Founder of world's first high school for AIDS orphans speaking at Bellarmine Chapel

Terry Charlton, S.J., founded St. Aloysius Gonzaga High School in 2003 on the outskirts of Nairobi, Kenya, where 1.7 million people live with AIDS and HIV | March 20, 2007

Terry Charlton, S.J., co-founder of St. Aloysius Gonzaga High School—the world’s first high school for AIDS orphans—is visiting Bellarmine Chapel on Sunday, March 25. Charlton is speaking briefly at the 9:00 a.m. and 11:00 a.m. Masses. He is available for conversation and to show a 10-minute video, "A School in Nairobi, Kenya," between the 9:00 a.m. and 11:00 a.m. liturgies. These events are free and open to the public.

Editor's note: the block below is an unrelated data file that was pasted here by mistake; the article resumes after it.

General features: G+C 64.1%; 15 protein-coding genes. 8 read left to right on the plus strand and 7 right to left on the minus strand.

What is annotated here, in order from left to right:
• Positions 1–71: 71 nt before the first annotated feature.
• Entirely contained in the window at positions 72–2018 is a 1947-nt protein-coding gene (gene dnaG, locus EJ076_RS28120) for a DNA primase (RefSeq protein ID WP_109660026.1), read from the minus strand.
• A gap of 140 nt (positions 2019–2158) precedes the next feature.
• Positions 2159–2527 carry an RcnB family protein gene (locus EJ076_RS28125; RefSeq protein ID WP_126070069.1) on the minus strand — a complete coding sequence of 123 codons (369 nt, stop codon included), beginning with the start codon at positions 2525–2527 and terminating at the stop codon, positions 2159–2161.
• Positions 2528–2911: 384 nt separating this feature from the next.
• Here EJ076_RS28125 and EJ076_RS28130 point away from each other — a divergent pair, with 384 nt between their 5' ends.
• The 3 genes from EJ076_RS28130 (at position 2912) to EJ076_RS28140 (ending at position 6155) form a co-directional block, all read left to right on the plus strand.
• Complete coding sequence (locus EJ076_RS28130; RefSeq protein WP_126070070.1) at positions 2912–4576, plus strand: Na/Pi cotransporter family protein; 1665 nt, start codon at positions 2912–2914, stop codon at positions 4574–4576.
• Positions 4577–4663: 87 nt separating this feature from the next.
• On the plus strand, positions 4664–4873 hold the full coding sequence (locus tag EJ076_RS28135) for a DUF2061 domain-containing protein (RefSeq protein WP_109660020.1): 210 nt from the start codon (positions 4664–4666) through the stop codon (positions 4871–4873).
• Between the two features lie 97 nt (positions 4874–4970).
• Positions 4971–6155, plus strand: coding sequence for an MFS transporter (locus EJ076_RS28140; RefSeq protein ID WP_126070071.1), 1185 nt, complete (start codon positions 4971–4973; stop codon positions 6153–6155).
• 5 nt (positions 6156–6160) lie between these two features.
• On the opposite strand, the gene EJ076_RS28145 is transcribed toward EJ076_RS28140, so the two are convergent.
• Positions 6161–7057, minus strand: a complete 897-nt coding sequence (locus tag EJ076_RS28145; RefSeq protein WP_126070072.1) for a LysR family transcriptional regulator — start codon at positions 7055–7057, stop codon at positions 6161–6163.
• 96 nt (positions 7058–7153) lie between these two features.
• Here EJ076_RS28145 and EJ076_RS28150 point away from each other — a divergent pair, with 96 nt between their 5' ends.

Located in the Kibera slum in Nairobi, Kenya, St. Aloysius Gonzaga provides a Jesuit-model college preparatory education and support for youth who have lost their parents to AIDS. The high school offers hope and opportunity to students eager to rise above their dire circumstances and make a difference in the world.

Charlton, from the Chicago Province of Jesuits, founded St. Aloysius Gonzaga High School in December 2003 on the outskirts of Nairobi, Kenya, where 1.7 million people live with AIDS and HIV.

On top of a rigorous course load, students attend classes six days a week for 10 months per year. The school provides students with uniforms and books for free and feeds them breakfast six days a week and lunch five. The school presently serves 196 students and will produce its first graduates this coming November.